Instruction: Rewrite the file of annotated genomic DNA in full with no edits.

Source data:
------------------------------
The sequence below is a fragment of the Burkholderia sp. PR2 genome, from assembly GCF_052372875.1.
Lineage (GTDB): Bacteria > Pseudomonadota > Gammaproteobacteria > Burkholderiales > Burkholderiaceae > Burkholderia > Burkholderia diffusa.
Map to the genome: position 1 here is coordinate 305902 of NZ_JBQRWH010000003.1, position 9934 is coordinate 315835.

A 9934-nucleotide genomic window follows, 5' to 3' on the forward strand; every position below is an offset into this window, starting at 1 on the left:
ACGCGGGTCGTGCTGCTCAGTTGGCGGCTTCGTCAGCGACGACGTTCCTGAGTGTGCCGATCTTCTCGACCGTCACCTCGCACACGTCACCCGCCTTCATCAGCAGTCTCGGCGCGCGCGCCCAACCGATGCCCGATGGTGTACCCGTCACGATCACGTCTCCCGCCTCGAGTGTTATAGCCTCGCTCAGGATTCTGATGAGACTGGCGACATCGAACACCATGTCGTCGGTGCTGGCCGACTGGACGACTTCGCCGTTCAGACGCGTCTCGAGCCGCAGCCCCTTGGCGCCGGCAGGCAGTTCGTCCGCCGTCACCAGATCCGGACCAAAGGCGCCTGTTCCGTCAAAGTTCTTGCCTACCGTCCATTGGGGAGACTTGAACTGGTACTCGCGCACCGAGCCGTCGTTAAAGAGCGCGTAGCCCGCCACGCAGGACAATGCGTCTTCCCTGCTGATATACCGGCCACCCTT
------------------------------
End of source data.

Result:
The sequence below is a fragment of the Burkholderia sp. PR2 genome, from assembly GCF_052372875.1.
Lineage (GTDB): Bacteria > Pseudomonadota > Gammaproteobacteria > Burkholderiales > Burkholderiaceae > Burkholderia > Burkholderia diffusa.
Map to the genome: position 1 here is coordinate 305902 of NZ_JBQRWH010000003.1, position 9934 is coordinate 315835.

A 9934-nucleotide genomic window follows, 5' to 3' on the forward strand; every position below is an offset into this window, starting at 1 on the left:
ACGCGGGTCGTGCTGCTCAGTTGGCGGCTTCGTCAGCGACGACGTTCCTGAGTGTGCCGATCTTCTCGACCGTCACCTCGCACACGTCACCCGCCTTCATCAGCAGTCTCGGCGCGCGCGCCCAACCGATGCCCGATGGTGTACCCGTCACGATCACGTCTCCCGCCTCGAGTGTTATAGCCTCGCTCAGGATTCTGATGAGACTGGCGACATCGAACACCATGTCGTCGGTGCTGGCCGACTGGACGACTTCGCCGTTCAGACGCGTCTCGAGCCGCAGCCCCTTGGCGCCGGCAGGCAGTTCGTCCGCCGTCACCAGATCCGGACCAAAGGCGCCTGTTCCGTCAAAGTTCTTGCCTACCGTCCATTGGGGAGACTTGAACTGGTACTCGCGCACCGAGCCGTCGTTAAAGAGCGCGTAGCCCGCCACGCAGGACAATGCGTCTTCCCTGCTGATATACCGGCCACCCTT